What is it about?

In this work, we show that a machine-learning model built just using the first 150 data points of a software engineering project and two features predict software defects just as (and better) than those that are built using thousands of data points and many features (data-hungry models). The data-lite method devised in this work augments transfer learning methods speeds up the transfer learning processes, and identifies defective changes in software projects than machine learning methods that use complex ensemble and tuning (hyper-parameter optimization) approaches.

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Why is it important?

Fixing software defects is not cheap, therefore it is very useful to prevent them. The techniques used to predict software defects using machine learning are data-hungry. Data-hungry methods are computing heavy (more memory and processing power) and are not explainable. As we march towards the end of Moore's Law it is essential to build models that not only consume less memory and processing power but are also green (friendly to the environment) and fairer (explainable).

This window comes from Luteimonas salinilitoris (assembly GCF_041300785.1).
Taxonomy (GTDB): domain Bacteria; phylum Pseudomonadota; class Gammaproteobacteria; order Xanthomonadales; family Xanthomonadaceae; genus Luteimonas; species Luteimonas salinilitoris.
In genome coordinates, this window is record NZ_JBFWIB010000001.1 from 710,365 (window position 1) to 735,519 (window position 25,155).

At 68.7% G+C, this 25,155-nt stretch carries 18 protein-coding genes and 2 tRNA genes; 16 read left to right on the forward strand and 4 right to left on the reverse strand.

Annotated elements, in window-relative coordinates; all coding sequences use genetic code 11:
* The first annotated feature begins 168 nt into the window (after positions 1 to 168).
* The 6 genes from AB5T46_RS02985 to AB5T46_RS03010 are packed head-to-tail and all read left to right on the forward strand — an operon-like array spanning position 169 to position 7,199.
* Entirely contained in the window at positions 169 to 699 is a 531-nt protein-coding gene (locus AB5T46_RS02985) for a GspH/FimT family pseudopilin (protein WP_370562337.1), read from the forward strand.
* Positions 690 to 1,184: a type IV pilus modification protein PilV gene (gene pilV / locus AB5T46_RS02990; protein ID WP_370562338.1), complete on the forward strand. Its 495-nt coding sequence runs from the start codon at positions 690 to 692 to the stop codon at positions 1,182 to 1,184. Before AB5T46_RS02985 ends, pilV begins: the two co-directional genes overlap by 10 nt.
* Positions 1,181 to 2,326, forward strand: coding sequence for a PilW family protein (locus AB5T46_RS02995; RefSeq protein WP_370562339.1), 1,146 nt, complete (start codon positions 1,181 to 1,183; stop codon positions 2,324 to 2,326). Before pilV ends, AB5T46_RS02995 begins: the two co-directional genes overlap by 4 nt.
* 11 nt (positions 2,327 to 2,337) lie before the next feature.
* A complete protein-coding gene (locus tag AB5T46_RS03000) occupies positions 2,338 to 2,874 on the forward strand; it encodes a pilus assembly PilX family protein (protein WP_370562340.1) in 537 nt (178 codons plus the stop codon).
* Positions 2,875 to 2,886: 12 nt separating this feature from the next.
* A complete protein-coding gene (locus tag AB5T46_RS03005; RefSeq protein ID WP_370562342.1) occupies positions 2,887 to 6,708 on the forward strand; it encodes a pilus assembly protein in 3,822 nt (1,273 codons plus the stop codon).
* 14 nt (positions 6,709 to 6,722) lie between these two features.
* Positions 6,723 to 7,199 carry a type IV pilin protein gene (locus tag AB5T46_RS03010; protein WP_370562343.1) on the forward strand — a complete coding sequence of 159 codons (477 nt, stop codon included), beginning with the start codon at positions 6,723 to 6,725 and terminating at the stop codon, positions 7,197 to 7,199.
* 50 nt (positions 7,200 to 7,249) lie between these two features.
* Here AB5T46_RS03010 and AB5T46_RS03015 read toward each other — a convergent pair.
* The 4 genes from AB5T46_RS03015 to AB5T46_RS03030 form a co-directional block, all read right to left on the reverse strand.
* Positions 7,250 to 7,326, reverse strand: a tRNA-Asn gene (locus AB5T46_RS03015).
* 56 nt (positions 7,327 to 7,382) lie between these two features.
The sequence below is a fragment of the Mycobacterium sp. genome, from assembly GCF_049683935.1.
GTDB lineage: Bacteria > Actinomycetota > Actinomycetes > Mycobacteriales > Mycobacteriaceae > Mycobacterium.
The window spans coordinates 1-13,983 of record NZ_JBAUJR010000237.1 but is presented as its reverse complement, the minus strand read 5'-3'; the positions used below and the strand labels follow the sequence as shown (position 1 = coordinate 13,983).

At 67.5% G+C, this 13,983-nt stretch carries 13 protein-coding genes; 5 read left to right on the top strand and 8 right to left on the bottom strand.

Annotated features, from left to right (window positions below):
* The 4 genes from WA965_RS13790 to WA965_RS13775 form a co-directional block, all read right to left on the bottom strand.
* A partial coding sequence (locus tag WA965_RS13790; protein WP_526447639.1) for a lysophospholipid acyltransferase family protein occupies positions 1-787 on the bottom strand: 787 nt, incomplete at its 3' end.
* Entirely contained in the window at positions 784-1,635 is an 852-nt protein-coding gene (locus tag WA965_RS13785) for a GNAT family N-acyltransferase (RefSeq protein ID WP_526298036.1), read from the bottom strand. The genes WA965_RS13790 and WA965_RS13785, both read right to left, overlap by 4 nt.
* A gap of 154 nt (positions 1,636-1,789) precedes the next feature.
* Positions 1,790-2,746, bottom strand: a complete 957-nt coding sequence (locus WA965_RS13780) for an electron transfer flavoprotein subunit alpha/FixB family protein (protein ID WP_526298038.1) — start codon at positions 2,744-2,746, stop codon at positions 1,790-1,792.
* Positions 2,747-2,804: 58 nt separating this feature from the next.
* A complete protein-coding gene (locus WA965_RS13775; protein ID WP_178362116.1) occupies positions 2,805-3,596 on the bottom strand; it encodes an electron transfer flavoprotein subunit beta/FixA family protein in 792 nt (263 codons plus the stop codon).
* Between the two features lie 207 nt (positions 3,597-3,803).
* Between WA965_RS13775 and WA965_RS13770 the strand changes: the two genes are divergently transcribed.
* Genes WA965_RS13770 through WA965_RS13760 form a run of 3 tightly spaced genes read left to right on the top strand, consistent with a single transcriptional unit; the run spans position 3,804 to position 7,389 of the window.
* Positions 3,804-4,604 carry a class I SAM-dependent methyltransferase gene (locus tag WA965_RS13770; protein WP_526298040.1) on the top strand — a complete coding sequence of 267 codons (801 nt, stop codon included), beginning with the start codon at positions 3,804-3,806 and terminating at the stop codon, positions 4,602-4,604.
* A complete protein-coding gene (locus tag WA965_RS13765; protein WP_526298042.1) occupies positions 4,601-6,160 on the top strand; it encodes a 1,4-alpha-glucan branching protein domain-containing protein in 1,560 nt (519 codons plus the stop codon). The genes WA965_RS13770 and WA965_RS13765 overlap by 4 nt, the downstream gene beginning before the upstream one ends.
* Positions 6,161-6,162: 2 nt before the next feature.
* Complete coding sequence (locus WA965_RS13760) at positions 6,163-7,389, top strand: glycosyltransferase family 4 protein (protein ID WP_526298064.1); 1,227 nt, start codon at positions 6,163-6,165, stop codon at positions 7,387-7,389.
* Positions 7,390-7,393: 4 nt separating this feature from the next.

A prevalent misconception is to think that more data is inherently better to make an accurate prediction. Very soon there will be much traction in the Artificial Intelligence space to seek methods to build models very cheaply. In this paper, we offer shortcuts to simplify software analytics. We can achieve similar performance with data-lite machine learning models than using data-hungry machine learning models.

Shrikanth N.C.
North Carolina State University

Read the Original

This page is a summary of: Assessing the Early Bird Heuristic (for Predicting Project Quality), ACM Transactions on Software Engineering and Methodology, July 2023, ACM (Association for Computing Machinery), DOI: 10.1145/3583565.
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